\displaystyle \\

\displaystyle \text{Question 5: If } A = \begin{bmatrix} 1 & 3 \\ 2 & 4 \end{bmatrix}, B = \begin{bmatrix} 1 & 2 \\ 4 & 3 \end{bmatrix} \text{ and } C = \begin{bmatrix} 4 & 3 \\ 1 & 2 \end{bmatrix} \text{, find:}

\displaystyle \text{i) } (AB) C   \hspace{1.0cm}  \text{ii) } A (BC) \displaystyle \text{Is }  A(BC) = (AB)C?  

Answer:

\displaystyle \text{i) } (AB) C = \Bigg( \begin{bmatrix} 1 & 3 \\ 2 & 4 \end{bmatrix} \begin{bmatrix} 1 & 2 \\ 4 & 3 \end{bmatrix} \Bigg)  \begin{bmatrix} 4 & 3 \\ 1 & 2 \end{bmatrix} = \begin{bmatrix} 13 & 11 \\ 18 & 16 \end{bmatrix} \begin{bmatrix} 4 & 3 \\ 1 & 2 \end{bmatrix} = \begin{bmatrix} 63 & 61 \\ 88 & 86 \end{bmatrix}

\displaystyle \text{ii) } A (BC) = \begin{bmatrix} 1 & 3 \\ 2 & 4 \end{bmatrix} \Bigg( \begin{bmatrix} 1 & 2 \\ 4 & 3 \end{bmatrix} \begin{bmatrix} 4 & 3 \\ 1 & 2 \end{bmatrix} \Bigg)  = \begin{bmatrix} 1 & 3 \\ 2 & 4 \end{bmatrix} \begin{bmatrix} 6 & 7 \\ 19 & 18 \end{bmatrix} = \begin{bmatrix} 63 & 61 \\ 88 & 86 \end{bmatrix}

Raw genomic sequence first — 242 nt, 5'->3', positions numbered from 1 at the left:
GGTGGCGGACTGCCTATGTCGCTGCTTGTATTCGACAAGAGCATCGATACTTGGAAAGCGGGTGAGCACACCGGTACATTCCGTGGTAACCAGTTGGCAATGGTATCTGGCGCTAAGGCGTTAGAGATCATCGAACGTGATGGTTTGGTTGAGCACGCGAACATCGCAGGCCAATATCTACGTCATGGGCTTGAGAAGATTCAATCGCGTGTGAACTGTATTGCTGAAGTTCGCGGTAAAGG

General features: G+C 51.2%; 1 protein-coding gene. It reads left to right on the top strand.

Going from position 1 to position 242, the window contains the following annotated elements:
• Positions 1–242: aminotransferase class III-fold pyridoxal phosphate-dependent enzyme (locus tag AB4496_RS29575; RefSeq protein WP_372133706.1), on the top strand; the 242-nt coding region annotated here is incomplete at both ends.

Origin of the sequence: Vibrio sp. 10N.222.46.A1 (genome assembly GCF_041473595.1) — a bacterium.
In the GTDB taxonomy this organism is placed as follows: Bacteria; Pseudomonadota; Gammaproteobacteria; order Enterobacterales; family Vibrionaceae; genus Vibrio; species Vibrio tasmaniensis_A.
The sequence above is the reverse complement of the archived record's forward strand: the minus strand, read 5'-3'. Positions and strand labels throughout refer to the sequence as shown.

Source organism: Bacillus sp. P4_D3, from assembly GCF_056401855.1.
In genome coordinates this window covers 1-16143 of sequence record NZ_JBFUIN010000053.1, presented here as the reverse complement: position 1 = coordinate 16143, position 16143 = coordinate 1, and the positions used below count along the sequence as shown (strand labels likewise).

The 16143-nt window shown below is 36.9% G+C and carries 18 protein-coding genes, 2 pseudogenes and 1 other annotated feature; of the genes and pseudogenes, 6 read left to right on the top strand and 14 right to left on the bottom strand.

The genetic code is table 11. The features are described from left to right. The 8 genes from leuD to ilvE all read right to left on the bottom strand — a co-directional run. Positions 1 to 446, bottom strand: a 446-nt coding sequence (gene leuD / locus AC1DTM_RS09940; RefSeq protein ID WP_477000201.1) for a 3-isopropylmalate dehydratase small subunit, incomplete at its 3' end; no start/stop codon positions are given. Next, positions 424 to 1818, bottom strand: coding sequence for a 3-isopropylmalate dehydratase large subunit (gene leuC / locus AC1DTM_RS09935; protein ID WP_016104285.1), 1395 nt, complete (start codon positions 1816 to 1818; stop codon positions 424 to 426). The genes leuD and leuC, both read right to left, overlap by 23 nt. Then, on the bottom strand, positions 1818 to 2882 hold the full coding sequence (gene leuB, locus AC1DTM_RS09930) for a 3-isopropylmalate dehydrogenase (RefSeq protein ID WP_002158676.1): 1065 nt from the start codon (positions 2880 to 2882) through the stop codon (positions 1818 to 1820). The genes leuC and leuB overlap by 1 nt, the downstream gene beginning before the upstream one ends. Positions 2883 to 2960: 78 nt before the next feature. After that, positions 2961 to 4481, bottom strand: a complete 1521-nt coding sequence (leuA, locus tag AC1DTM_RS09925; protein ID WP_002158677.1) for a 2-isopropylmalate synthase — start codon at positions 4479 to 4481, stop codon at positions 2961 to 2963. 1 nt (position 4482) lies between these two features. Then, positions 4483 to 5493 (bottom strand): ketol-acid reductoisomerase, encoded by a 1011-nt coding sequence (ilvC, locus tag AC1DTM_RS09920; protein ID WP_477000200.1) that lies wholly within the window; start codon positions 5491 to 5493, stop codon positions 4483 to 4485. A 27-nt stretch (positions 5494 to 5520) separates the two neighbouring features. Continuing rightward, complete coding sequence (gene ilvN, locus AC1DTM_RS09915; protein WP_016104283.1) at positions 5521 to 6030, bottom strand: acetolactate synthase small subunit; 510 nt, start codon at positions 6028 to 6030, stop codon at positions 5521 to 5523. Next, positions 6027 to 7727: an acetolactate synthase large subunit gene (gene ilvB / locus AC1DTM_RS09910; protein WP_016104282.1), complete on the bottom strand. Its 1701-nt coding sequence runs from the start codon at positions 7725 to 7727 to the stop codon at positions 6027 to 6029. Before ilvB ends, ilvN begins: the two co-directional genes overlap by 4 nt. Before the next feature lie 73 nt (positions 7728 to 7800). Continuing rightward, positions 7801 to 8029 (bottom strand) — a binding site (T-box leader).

\displaystyle \text{Is }  A(BC) = (AB)C? Yes.

\displaystyle \\

\displaystyle \text{Question 6: If } A = \begin{bmatrix} 0 & 4 & 6 \\ 3 & 0 & -1 \end{bmatrix}, B = \begin{bmatrix} 0 & -1 \\ -1 & 2 \\ -5 & -6 \end{bmatrix} \text{, calculate:}

\displaystyle \text{i) } AB   \hspace{1.0cm}  \text{ii) } BA   \hspace{1.0cm}  \text{iii) } A^2  

Answer:

\displaystyle \text{i) } AB = \begin{bmatrix} 0 & 4 & 6 \\ 3 & 0 & -1 \end{bmatrix} \begin{bmatrix} 0 & -1 \\ -1 & 2 \\ -5 & -6 \end{bmatrix} = \begin{bmatrix} -34 & -28 \\ 5 & 9 \end{bmatrix}